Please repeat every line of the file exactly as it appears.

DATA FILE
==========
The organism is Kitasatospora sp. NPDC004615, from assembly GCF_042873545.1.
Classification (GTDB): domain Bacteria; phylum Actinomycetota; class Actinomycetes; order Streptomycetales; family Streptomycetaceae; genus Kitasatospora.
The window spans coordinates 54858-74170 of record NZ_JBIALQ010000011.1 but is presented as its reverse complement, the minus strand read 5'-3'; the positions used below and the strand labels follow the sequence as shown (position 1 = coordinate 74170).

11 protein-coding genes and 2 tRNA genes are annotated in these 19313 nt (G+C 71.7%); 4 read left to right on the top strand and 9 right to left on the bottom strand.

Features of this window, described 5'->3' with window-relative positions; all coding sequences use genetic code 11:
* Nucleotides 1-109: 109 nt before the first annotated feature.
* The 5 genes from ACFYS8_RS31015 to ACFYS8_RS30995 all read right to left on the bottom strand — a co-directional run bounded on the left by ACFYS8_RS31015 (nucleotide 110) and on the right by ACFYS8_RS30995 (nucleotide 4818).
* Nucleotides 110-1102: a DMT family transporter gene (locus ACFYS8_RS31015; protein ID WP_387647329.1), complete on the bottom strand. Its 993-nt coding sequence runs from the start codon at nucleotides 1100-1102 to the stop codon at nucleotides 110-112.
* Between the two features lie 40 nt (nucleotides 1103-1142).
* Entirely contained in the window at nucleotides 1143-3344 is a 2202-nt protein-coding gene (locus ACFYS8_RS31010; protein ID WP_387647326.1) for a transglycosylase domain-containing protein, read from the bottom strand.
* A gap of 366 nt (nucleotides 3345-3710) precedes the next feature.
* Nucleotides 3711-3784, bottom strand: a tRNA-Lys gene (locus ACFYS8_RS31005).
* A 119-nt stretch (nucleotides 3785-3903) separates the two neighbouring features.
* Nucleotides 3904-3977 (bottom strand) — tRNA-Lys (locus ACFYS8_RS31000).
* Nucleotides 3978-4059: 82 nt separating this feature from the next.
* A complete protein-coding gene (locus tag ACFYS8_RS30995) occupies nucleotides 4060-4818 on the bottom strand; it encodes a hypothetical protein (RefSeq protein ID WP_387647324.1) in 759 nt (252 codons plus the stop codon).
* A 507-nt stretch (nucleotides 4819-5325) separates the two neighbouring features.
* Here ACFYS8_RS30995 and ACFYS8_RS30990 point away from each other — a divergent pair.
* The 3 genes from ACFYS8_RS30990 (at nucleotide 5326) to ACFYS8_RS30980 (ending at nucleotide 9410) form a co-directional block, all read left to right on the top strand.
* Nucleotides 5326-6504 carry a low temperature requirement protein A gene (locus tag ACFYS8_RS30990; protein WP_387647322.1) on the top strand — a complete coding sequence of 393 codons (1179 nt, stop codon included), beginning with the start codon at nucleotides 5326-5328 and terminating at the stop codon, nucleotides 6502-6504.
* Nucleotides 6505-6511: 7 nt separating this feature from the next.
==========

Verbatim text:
The organism is Kitasatospora sp. NPDC004615, from assembly GCF_042873545.1.
Classification (GTDB): domain Bacteria; phylum Actinomycetota; class Actinomycetes; order Streptomycetales; family Streptomycetaceae; genus Kitasatospora.
The window spans coordinates 54858-74170 of record NZ_JBIALQ010000011.1 but is presented as its reverse complement, the minus strand read 5'-3'; the positions used below and the strand labels follow the sequence as shown (position 1 = coordinate 74170).

11 protein-coding genes and 2 tRNA genes are annotated in these 19313 nt (G+C 71.7%); 4 read left to right on the top strand and 9 right to left on the bottom strand.

Features of this window, described 5'->3' with window-relative positions; all coding sequences use genetic code 11:
* Nucleotides 1-109: 109 nt before the first annotated feature.
* The 5 genes from ACFYS8_RS31015 to ACFYS8_RS30995 all read right to left on the bottom strand — a co-directional run bounded on the left by ACFYS8_RS31015 (nucleotide 110) and on the right by ACFYS8_RS30995 (nucleotide 4818).
* Nucleotides 110-1102: a DMT family transporter gene (locus ACFYS8_RS31015; protein ID WP_387647329.1), complete on the bottom strand. Its 993-nt coding sequence runs from the start codon at nucleotides 1100-1102 to the stop codon at nucleotides 110-112.
* Between the two features lie 40 nt (nucleotides 1103-1142).
* Entirely contained in the window at nucleotides 1143-3344 is a 2202-nt protein-coding gene (locus ACFYS8_RS31010; protein ID WP_387647326.1) for a transglycosylase domain-containing protein, read from the bottom strand.
* A gap of 366 nt (nucleotides 3345-3710) precedes the next feature.
* Nucleotides 3711-3784, bottom strand: a tRNA-Lys gene (locus ACFYS8_RS31005).
* A 119-nt stretch (nucleotides 3785-3903) separates the two neighbouring features.
* Nucleotides 3904-3977 (bottom strand) — tRNA-Lys (locus ACFYS8_RS31000).
* Nucleotides 3978-4059: 82 nt separating this feature from the next.
* A complete protein-coding gene (locus tag ACFYS8_RS30995) occupies nucleotides 4060-4818 on the bottom strand; it encodes a hypothetical protein (RefSeq protein ID WP_387647324.1) in 759 nt (252 codons plus the stop codon).
* A 507-nt stretch (nucleotides 4819-5325) separates the two neighbouring features.
* Here ACFYS8_RS30995 and ACFYS8_RS30990 point away from each other — a divergent pair.
* The 3 genes from ACFYS8_RS30990 (at nucleotide 5326) to ACFYS8_RS30980 (ending at nucleotide 9410) form a co-directional block, all read left to right on the top strand.
* Nucleotides 5326-6504 carry a low temperature requirement protein A gene (locus tag ACFYS8_RS30990; protein WP_387647322.1) on the top strand — a complete coding sequence of 393 codons (1179 nt, stop codon included), beginning with the start codon at nucleotides 5326-5328 and terminating at the stop codon, nucleotides 6502-6504.
* Nucleotides 6505-6511: 7 nt separating this feature from the next.